Yesterday's article in the New York Times about the U.S. military's need to move away from fossil fuel reminded me of an interesting email exchange I had recently with Terry Bollinger, a technology analyst at MITRE Corp., concerning the military's interest in renewable energy.
A recent article in the New York Times about the U.S. military’s need to move away from fossil fuel reminded me of an interesting email exchange I had recently with Terry Bollinger, a technology analyst at MITRE Corp., concerning military applications of renewable energy.
I asked Terry what interest does the DoD have in alternative energy. If anyone would know, it's Terry, given that he works for the Navy and DoD. Here’s his response:
- What’s one of the easiest ways to remove fighting capability from a remote military base? Starve them of energy, and you’re well on your way.
- What is one of the most dangerous things to do in supplying energy (gas, batteries) to a remote site in a hostile area? Driving a caravan of fuel (or water!) trucks.
- What do military jets need most? Incredibly concentrated energy, which translates into hydrocarbons that still rule the roost on energy density per kg, and which are very costly to transport into military contexts (read “might locally produced biofuels help?” on that one – very unlikely in the short term, but who knows in the long term?).
- What does an individual soldier in dangerous territory need most after basic food and water? Energy to power radios and other electronic devices, comms in particular being more critical to survival in such a situation than firepower, regardless of what Rambo movies might make you think. Think also of the value of Google Earth if lost in the wild. Think then of running out of AA batteries while using it…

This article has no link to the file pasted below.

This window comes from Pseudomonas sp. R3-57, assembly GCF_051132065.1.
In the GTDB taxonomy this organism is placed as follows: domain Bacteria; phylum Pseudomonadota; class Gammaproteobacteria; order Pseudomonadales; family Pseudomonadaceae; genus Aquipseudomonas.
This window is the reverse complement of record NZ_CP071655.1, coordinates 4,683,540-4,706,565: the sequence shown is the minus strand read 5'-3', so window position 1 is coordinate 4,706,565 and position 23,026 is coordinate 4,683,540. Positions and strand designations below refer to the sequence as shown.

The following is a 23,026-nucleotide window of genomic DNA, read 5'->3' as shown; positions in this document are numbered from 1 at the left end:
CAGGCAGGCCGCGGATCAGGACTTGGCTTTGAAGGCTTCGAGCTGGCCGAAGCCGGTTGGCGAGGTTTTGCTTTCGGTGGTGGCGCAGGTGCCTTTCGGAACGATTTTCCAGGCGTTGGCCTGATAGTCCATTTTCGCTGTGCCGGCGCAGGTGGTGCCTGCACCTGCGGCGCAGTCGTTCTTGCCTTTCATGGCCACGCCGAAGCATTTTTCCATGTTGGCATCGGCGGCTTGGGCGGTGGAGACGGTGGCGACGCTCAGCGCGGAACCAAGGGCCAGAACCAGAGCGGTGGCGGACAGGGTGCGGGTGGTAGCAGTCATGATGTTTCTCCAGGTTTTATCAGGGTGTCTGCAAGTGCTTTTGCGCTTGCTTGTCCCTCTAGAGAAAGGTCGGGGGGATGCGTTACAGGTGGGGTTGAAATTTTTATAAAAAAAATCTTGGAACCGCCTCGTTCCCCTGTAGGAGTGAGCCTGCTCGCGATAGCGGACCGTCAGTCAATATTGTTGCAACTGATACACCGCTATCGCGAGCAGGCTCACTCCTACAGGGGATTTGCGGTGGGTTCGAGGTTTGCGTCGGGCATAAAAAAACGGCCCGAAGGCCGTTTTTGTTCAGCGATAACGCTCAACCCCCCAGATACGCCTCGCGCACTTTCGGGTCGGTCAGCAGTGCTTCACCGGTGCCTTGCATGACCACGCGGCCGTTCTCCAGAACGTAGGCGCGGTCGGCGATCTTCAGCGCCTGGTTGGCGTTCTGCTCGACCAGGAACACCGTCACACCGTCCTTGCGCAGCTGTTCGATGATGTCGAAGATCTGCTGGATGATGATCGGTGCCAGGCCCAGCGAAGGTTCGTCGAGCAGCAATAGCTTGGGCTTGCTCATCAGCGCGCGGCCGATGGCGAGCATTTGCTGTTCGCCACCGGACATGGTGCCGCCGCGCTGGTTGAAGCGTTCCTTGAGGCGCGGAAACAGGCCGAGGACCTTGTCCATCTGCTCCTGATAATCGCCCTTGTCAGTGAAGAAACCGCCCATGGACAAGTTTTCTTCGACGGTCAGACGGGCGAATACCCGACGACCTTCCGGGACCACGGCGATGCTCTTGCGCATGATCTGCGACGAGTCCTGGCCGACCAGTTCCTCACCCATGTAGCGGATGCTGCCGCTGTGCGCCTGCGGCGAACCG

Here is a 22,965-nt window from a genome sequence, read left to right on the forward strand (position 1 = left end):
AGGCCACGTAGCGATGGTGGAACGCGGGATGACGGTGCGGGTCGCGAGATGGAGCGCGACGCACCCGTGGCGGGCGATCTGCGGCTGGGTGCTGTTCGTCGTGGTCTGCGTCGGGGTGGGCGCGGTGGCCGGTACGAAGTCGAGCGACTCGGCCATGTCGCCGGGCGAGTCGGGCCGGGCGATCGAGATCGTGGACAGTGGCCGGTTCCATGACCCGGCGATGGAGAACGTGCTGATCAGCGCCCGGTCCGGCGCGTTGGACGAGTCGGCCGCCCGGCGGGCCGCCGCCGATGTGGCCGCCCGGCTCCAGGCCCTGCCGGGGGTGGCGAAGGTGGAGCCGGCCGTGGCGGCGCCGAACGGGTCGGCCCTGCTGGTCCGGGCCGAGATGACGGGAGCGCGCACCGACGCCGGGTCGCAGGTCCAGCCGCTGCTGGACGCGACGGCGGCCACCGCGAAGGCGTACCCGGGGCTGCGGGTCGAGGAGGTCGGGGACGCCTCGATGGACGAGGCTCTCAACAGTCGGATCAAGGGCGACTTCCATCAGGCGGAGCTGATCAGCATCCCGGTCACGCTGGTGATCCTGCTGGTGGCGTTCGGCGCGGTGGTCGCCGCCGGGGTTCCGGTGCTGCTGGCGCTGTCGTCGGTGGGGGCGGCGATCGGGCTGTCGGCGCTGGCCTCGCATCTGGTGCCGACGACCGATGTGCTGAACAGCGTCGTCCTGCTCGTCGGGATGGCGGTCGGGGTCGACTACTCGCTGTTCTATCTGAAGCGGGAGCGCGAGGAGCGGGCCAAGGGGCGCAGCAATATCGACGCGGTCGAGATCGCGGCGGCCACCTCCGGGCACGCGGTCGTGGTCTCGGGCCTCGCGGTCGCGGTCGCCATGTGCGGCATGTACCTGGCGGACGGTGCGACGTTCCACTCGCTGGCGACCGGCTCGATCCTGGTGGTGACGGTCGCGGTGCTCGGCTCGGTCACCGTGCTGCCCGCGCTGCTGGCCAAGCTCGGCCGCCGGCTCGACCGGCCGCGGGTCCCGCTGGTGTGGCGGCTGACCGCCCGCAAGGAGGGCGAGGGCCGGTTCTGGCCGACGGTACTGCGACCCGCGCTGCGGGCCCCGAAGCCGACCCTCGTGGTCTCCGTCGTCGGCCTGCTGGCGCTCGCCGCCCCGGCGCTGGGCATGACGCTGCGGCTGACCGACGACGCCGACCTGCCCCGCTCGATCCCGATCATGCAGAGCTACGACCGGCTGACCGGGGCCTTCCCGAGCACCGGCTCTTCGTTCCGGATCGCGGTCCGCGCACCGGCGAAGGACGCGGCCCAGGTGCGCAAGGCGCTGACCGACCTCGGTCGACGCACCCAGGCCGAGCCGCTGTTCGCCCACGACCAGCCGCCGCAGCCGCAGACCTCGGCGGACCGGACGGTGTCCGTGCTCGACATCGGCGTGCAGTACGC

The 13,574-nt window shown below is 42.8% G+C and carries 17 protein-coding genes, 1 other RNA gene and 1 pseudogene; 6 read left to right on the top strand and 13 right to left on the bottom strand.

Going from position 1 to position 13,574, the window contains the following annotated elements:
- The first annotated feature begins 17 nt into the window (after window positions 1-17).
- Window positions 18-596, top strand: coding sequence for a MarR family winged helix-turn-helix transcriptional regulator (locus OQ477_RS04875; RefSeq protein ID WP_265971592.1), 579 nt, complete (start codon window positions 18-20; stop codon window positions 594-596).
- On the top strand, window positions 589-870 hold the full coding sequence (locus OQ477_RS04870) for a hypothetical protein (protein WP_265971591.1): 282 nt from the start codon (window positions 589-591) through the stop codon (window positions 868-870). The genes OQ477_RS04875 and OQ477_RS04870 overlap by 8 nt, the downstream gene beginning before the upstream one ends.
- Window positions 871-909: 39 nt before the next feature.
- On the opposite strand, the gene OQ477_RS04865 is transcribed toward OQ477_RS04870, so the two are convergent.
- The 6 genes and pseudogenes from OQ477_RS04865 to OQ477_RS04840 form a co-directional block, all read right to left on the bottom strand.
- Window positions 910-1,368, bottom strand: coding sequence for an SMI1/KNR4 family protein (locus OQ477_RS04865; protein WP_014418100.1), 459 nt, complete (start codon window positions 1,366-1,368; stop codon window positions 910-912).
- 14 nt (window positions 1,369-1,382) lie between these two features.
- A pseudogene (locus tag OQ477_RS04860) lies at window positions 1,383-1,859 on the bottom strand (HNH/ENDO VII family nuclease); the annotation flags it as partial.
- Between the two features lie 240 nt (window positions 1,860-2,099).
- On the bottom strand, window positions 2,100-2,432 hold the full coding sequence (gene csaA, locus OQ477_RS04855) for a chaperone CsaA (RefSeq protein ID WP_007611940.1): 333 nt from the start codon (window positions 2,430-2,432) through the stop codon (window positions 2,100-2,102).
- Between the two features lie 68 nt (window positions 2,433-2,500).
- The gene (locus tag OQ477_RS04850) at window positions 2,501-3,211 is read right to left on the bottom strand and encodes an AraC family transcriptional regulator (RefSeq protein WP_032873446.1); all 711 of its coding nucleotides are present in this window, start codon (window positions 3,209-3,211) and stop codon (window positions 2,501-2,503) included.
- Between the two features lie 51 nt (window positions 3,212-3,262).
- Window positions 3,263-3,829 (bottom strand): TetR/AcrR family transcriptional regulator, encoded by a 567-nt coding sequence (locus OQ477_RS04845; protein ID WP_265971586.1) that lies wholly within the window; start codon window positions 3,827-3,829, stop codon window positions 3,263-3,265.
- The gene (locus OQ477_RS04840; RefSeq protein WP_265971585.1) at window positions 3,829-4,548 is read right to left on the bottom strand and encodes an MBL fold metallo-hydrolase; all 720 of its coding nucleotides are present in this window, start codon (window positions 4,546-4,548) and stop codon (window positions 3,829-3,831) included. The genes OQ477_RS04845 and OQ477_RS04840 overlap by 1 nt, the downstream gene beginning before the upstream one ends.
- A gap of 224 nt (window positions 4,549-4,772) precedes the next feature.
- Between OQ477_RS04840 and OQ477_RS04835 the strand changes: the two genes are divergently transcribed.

- And here’s a surprising one: What’s one of the best ways to leave a remote, non-networked village with a favorable overall impression of troops that moved through? Leave them with sustainable sources of power to get them more in touch with the outside would and make life a bit easier. (On that one, as Dean Kaman eloquently notes, supplying clean water can be even more critical, but that in turn depends on power. He actually likes working with the DoD because in his experience the Marines e.g. are actually more effective at getting water and power technologies deployed and working in remote foreign areas than is the State Department.)
So, alternative energy and especially local, sustainable sources of power are needed at every level of scale, from small nuclear plants (when they are an acceptable solution, which is seldom) to help bases be self-sustaining, through fuel-saving and fuel-extending techniques for deployed units and mobile vehicles, down to solar cells and fuel cells for soldiers and the individual pieces of equipment they carry. All levels can make a difference in capability and safety.”
Takeaway: If you’re a designer interested in renewable energy and are looking for an opportunity to exercise your talents, this may well be an avenue to pursue, if you aren’t already.